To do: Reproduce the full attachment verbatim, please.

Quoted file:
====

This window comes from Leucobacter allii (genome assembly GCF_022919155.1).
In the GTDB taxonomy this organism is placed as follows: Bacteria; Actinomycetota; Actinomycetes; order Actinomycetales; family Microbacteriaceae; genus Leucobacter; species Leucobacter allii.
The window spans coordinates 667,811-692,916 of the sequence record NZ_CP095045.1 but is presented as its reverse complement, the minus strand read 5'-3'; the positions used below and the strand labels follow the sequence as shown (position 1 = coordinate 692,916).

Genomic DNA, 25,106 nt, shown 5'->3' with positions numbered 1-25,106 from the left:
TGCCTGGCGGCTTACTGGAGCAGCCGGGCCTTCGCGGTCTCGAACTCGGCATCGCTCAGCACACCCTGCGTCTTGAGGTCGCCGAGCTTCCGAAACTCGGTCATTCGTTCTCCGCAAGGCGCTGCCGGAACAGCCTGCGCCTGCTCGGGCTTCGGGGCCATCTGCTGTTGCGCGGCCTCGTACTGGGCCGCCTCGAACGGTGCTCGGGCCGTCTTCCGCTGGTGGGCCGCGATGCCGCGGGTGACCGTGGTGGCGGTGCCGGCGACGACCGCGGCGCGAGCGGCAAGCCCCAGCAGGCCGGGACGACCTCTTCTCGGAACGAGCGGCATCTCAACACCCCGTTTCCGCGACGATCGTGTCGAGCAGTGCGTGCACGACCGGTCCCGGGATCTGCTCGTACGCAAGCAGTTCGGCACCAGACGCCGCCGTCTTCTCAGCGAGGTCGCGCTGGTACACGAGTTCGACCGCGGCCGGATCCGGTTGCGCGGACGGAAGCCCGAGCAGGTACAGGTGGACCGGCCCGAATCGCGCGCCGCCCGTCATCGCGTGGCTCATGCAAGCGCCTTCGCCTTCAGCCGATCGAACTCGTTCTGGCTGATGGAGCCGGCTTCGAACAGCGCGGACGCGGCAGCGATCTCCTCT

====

This window comes from Leucobacter allii (genome assembly GCF_022919155.1).
In the GTDB taxonomy this organism is placed as follows: Bacteria; Actinomycetota; Actinomycetes; order Actinomycetales; family Microbacteriaceae; genus Leucobacter; species Leucobacter allii.
The window spans coordinates 667,811-692,916 of the sequence record NZ_CP095045.1 but is presented as its reverse complement, the minus strand read 5'-3'; the positions used below and the strand labels follow the sequence as shown (position 1 = coordinate 692,916).

Genomic DNA, 25,106 nt, shown 5'->3' with positions numbered 1-25,106 from the left:
TGCCTGGCGGCTTACTGGAGCAGCCGGGCCTTCGCGGTCTCGAACTCGGCATCGCTCAGCACACCCTGCGTCTTGAGGTCGCCGAGCTTCCGAAACTCGGTCATTCGTTCTCCGCAAGGCGCTGCCGGAACAGCCTGCGCCTGCTCGGGCTTCGGGGCCATCTGCTGTTGCGCGGCCTCGTACTGGGCCGCCTCGAACGGTGCTCGGGCCGTCTTCCGCTGGTGGGCCGCGATGCCGCGGGTGACCGTGGTGGCGGTGCCGGCGACGACCGCGGCGCGAGCGGCAAGCCCCAGCAGGCCGGGACGACCTCTTCTCGGAACGAGCGGCATCTCAACACCCCGTTTCCGCGACGATCGTGTCGAGCAGTGCGTGCACGACCGGTCCCGGGATCTGCTCGTACGCAAGCAGTTCGGCACCAGACGCCGCCGTCTTCTCAGCGAGGTCGCGCTGGTACACGAGTTCGACCGCGGCCGGATCCGGTTGCGCGGACGGAAGCCCGAGCAGGTACAGGTGGACCGGCCCGAATCGCGCGCCGCCCGTCATCGCGTGGCTCATGCAAGCGCCTTCGCCTTCAGCCGATCGAACTCGTTCTGGCTGATGGAGCCGGCTTCGAACAGCGCGGACGCGGCAGCGATCTCCTCT